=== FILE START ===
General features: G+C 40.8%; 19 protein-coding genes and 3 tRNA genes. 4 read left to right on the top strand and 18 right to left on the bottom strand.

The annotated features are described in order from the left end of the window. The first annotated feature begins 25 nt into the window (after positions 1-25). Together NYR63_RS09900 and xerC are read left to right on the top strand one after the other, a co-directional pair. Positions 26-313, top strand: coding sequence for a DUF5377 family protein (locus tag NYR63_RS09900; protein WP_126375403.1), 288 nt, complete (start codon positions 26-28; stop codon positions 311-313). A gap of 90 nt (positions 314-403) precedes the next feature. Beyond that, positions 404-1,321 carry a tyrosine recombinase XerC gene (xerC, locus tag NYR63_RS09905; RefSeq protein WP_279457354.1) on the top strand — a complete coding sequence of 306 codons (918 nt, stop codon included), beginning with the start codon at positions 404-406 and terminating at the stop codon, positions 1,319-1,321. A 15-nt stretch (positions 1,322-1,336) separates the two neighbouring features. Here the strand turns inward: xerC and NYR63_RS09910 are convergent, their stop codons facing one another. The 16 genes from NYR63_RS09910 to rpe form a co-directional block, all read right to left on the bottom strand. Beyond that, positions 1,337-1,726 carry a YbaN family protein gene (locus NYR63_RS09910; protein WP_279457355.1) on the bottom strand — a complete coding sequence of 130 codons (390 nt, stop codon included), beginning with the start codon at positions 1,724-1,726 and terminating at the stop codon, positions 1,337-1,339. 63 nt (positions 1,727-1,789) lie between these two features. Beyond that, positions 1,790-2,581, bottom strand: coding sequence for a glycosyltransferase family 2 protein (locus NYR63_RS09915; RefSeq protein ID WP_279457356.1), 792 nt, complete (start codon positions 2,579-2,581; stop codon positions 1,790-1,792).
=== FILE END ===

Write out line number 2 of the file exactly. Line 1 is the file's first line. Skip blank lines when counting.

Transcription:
The annotated features are described in order from the left end of the window. The first annotated feature begins 25 nt into the window (after positions 1-25). Together NYR63_RS09900 and xerC are read left to right on the top strand one after the other, a co-directional pair. Positions 26-313, top strand: coding sequence for a DUF5377 family protein (locus tag NYR63_RS09900; protein WP_126375403.1), 288 nt, complete (start codon positions 26-28; stop codon positions 311-313). A gap of 90 nt (positions 314-403) precedes the next feature. Beyond that, positions 404-1,321 carry a tyrosine recombinase XerC gene (xerC, locus tag NYR63_RS09905; RefSeq protein WP_279457354.1) on the top strand — a complete coding sequence of 306 codons (918 nt, stop codon included), beginning with the start codon at positions 404-406 and terminating at the stop codon, positions 1,319-1,321. A 15-nt stretch (positions 1,322-1,336) separates the two neighbouring features. Here the strand turns inward: xerC and NYR63_RS09910 are convergent, their stop codons facing one another. The 16 genes from NYR63_RS09910 to rpe form a co-directional block, all read right to left on the bottom strand. Beyond that, positions 1,337-1,726 carry a YbaN family protein gene (locus NYR63_RS09910; protein WP_279457355.1) on the bottom strand — a complete coding sequence of 130 codons (390 nt, stop codon included), beginning with the start codon at positions 1,724-1,726 and terminating at the stop codon, positions 1,337-1,339. 63 nt (positions 1,727-1,789) lie between these two features. Beyond that, positions 1,790-2,581, bottom strand: coding sequence for a glycosyltransferase family 2 protein (locus NYR63_RS09915; RefSeq protein ID WP_279457356.1), 792 nt, complete (start codon positions 2,579-2,581; stop codon positions 1,790-1,792).